Mayor hails car park sale as 'circuit breaker'

GEORGINA STYLIANOU
Last updated 05:00 22/05/2014
Lichfield parking development

NEW LOOK: An artist’s impression of a 534-space car parking building to replace the damaged Crossing building on Lichfield St. The Christchurch City Council has sold the site to the Carter Group, which will build the facility as part of its $100 million retail precinct development.

Lianne Dalziel and Mary Devine
IAIN MCGREGOR/FAIRFAX NZ
THE OLD: Christchurch Mayor Lianne Dalziel and Carter Group chief executive Mary Devine in The Crossing car parking building on Lichfield St.

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A $100 million retail development in Christchurch's central city can go ahead after the sale of a damaged council-owned car parking building.

The Christchurch City Council has sold The Crossing car park to the Carter Group, which will build a new 534-space car parking building on the site.

The agreement is being hailed by Christchurch Mayor Lianne Dalziel as a "circuit breaker" and critical to the success of the city's stalled retail precinct.

In December last year the Carter Group - headed by rich-lister Philip Carter - approached the council to take on the rebuild of the parking building.

Carter and other would-be developers have long claimed that uncertainty over the future of parking provision had been impeding projects and driving tenants away.

In the agreement, the council has sold the car park land to the Carter Group for market value, and the Carter Group has agreed to build a parking facility as part of its proposed $100m retail development.

Demolition of the existing building, which suffered major damage in the quakes, will start within a few weeks once council insurance assessors have signed it off.

Carter Group chief executive Mary Devine said the firm would manage the demolition on behalf of the council and would operate and maintain the building as a public car park for 50 years.

Dalziel said any insurance proceeds received for the building as part of the council's global insurance settlement would be kept by it.

Full details of the agreement are subject to a commercial confidentiality clause that expires late next year.

The existing 200-space Crossing car park was built after an agreement between Carter Group and the council in 1998.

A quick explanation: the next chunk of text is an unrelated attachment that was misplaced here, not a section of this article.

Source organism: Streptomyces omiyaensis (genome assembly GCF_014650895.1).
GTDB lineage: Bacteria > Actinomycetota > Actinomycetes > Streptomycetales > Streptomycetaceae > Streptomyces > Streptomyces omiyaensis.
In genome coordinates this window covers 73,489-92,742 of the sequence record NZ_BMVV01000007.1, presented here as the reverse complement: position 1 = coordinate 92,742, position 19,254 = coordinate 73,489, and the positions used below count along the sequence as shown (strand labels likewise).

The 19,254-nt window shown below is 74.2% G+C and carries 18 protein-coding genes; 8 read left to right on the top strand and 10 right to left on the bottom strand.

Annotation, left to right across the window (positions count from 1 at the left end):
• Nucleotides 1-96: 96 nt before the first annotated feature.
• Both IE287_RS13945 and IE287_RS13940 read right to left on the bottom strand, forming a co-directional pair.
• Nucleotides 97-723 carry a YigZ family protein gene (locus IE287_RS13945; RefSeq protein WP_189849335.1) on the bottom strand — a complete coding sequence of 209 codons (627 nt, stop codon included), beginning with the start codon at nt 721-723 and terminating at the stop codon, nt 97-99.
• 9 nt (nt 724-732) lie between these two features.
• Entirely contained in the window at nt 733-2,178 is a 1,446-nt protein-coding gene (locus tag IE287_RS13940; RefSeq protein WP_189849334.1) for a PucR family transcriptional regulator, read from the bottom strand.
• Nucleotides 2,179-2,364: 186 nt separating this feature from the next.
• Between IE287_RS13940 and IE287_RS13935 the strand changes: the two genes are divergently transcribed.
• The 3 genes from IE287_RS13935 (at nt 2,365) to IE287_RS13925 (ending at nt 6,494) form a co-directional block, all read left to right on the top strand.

"But we haven't been able to uphold our end of the bargain, to provide public car parking, since the earthquakes," Dalziel said yesterday.

"Finding a resolution in the context of not having ready access to our insurance payment and with increasing pressure from the retail precinct . . . has required great collaboration."

She said the agreement would spark business decisions and further investment in the city core.

Devine said the goal was to have the new building completed by November next year.

"We've got a tight deadline but I think we can do it." She said as well as underpinning the Carter Group's own development, the agreement would "unlock other development in the retail precinct and the CBD".

She said reaching an agreement had been a "long journey".

Council finance committee chairman Cr Raf Manji said the agreement ensured ratepayers' interests were protected while still upholding the council's commitments with the Carter Group.

Developer Antony Gough said the agreement would allow Carter to "hit the big green button" on his retail precinct development.

"This will really lift confidence I think and if people want to be where the action is then they need to get their chequebooks out and start moving."

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Gough, who is developing The Terrace on the other side of the precinct, believed uncertainty around car parking had been one of the biggest hold-ups in the central city so far.

Christchurch Central Development Unit (CCDU) director Warwick Isaacs said he was "very pleased" about the progress made by the council and the Carter Group.

"Car-parking facilities will be a critical element of the retail precinct, and this announcement highlights the excellent progress the private sector is making," he said.

- The Press

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